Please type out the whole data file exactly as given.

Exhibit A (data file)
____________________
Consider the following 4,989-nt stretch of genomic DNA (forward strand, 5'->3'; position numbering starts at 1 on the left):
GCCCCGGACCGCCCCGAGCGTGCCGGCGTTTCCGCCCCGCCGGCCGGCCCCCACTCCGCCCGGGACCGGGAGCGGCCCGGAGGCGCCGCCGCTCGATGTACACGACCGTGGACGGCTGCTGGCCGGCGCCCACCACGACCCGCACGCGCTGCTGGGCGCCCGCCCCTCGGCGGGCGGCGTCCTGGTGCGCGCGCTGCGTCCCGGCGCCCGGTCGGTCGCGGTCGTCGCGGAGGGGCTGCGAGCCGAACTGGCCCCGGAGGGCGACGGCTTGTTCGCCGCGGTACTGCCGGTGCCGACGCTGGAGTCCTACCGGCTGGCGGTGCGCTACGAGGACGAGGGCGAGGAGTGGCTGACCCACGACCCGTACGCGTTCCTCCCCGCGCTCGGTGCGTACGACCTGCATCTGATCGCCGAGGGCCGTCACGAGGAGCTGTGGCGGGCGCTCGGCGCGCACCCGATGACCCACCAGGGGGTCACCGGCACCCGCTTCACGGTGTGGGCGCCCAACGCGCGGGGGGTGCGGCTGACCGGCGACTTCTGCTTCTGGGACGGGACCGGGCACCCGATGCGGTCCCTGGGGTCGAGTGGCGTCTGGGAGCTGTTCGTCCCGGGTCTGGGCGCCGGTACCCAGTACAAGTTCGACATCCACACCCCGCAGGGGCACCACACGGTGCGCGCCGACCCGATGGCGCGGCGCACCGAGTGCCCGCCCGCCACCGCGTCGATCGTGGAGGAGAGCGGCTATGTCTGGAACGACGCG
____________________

Consider the following 4,989-nt stretch of genomic DNA (forward strand, 5'->3'; position numbering starts at 1 on the left):
GCCCCGGACCGCCCCGAGCGTGCCGGCGTTTCCGCCCCGCCGGCCGGCCCCCACTCCGCCCGGGACCGGGAGCGGCCCGGAGGCGCCGCCGCTCGATGTACACGACCGTGGACGGCTGCTGGCCGGCGCCCACCACGACCCGCACGCGCTGCTGGGCGCCCGCCCCTCGGCGGGCGGCGTCCTGGTGCGCGCGCTGCGTCCCGGCGCCCGGTCGGTCGCGGTCGTCGCGGAGGGGCTGCGAGCCGAACTGGCCCCGGAGGGCGACGGCTTGTTCGCCGCGGTACTGCCGGTGCCGACGCTGGAGTCCTACCGGCTGGCGGTGCGCTACGAGGACGAGGGCGAGGAGTGGCTGACCCACGACCCGTACGCGTTCCTCCCCGCGCTCGGTGCGTACGACCTGCATCTGATCGCCGAGGGCCGTCACGAGGAGCTGTGGCGGGCGCTCGGCGCGCACCCGATGACCCACCAGGGGGTCACCGGCACCCGCTTCACGGTGTGGGCGCCCAACGCGCGGGGGGTGCGGCTGACCGGCGACTTCTGCTTCTGGGACGGGACCGGGCACCCGATGCGGTCCCTGGGGTCGAGTGGCGTCTGGGAGCTGTTCGTCCCGGGTCTGGGCGCCGGTACCCAGTACAAGTTCGACATCCACACCCCGCAGGGGCACCACACGGTGCGCGCCGACCCGATGGCGCGGCGCACCGAGTGCCCGCCCGCCACCGCGTCGATCGTGGAGGAGAGCGGCTATGTCTGGAACGACGCG